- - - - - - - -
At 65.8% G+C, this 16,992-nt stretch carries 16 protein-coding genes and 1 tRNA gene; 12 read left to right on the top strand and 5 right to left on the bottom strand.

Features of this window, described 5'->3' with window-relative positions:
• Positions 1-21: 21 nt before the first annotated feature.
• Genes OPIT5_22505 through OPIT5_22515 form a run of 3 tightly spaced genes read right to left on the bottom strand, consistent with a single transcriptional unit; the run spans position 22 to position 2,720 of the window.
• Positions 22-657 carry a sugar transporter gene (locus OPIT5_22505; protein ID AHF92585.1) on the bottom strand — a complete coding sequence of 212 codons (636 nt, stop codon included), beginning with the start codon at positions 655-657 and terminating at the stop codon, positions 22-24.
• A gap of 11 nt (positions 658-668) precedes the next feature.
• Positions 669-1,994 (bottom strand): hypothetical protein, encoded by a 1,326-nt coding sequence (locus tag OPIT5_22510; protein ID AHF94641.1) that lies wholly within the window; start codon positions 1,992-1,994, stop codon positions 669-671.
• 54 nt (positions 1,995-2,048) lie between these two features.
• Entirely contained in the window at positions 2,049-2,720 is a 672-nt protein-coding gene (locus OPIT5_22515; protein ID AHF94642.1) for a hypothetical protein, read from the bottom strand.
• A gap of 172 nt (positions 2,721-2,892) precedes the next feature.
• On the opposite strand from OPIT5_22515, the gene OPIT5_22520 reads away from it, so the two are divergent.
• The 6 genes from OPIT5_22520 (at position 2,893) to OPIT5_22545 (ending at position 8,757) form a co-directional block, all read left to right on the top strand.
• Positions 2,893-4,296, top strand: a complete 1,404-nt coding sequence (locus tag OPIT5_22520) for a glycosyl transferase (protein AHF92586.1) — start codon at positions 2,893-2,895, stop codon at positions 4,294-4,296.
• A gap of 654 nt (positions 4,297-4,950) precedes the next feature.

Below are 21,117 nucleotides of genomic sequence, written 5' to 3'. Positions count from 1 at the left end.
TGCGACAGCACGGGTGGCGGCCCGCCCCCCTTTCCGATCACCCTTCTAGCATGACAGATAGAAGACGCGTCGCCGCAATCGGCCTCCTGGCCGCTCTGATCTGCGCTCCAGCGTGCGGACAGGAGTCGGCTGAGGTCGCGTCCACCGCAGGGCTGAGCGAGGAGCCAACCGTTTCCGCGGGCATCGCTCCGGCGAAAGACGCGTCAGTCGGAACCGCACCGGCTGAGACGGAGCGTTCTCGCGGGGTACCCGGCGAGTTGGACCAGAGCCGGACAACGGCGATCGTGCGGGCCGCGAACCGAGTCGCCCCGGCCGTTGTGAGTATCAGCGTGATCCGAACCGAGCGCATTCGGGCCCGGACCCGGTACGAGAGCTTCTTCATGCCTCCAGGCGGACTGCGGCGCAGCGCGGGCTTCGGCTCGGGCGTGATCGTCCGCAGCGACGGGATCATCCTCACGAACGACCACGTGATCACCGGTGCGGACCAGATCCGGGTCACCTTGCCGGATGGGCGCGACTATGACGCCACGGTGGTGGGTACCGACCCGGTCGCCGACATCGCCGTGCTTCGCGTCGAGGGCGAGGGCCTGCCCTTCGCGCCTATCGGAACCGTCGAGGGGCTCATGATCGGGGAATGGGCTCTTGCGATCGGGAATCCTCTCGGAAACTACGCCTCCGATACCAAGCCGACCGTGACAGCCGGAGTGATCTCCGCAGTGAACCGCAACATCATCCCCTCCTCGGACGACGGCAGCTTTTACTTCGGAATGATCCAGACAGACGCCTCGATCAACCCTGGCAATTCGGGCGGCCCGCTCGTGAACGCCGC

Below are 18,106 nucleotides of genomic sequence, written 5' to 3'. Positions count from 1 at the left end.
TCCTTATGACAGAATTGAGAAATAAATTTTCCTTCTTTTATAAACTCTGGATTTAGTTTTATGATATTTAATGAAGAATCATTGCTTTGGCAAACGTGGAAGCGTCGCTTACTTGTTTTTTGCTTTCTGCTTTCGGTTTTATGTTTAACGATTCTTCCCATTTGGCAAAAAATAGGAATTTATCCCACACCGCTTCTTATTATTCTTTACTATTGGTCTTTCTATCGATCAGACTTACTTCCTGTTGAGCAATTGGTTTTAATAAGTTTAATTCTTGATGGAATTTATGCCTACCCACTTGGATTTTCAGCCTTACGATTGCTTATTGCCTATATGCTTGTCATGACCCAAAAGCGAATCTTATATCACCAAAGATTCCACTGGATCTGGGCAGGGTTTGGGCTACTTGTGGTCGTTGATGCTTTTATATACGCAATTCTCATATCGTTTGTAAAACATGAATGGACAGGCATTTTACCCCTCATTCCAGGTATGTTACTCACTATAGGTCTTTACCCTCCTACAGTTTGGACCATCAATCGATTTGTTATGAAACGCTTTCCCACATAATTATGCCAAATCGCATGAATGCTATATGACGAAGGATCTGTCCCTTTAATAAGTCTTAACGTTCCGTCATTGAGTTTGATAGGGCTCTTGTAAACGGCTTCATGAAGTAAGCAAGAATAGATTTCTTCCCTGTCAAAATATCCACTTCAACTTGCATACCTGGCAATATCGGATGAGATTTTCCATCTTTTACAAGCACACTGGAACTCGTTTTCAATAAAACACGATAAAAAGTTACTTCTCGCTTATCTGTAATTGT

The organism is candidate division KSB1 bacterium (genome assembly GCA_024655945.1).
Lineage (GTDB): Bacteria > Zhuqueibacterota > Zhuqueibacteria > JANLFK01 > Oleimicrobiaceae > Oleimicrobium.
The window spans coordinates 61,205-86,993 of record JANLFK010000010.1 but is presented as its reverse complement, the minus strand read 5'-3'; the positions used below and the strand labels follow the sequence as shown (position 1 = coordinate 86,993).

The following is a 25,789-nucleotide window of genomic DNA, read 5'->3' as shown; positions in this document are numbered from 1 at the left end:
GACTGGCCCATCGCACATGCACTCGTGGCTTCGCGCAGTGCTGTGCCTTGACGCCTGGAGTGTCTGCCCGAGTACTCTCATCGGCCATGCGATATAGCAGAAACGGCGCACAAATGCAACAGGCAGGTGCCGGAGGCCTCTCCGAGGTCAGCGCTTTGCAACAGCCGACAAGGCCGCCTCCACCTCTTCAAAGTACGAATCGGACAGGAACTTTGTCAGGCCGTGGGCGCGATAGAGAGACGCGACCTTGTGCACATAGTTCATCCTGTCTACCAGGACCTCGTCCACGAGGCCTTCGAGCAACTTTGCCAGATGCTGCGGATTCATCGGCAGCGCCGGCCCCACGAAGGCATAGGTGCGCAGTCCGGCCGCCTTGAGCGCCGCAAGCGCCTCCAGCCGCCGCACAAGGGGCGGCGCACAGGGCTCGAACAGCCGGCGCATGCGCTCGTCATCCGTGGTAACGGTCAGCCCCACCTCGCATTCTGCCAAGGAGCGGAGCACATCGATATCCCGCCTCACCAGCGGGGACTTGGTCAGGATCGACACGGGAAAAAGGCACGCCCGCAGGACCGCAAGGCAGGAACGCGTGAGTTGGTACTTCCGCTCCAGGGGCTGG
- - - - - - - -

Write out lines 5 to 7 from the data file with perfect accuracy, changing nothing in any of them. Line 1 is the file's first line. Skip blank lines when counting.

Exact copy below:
• Positions 22-657 carry a sugar transporter gene (locus OPIT5_22505; protein ID AHF92585.1) on the bottom strand — a complete coding sequence of 212 codons (636 nt, stop codon included), beginning with the start codon at positions 655-657 and terminating at the stop codon, positions 22-24.
• A gap of 11 nt (positions 658-668) precedes the next feature.
• Positions 669-1,994 (bottom strand): hypothetical protein, encoded by a 1,326-nt coding sequence (locus tag OPIT5_22510; protein ID AHF94641.1) that lies wholly within the window; start codon positions 1,992-1,994, stop codon positions 669-671.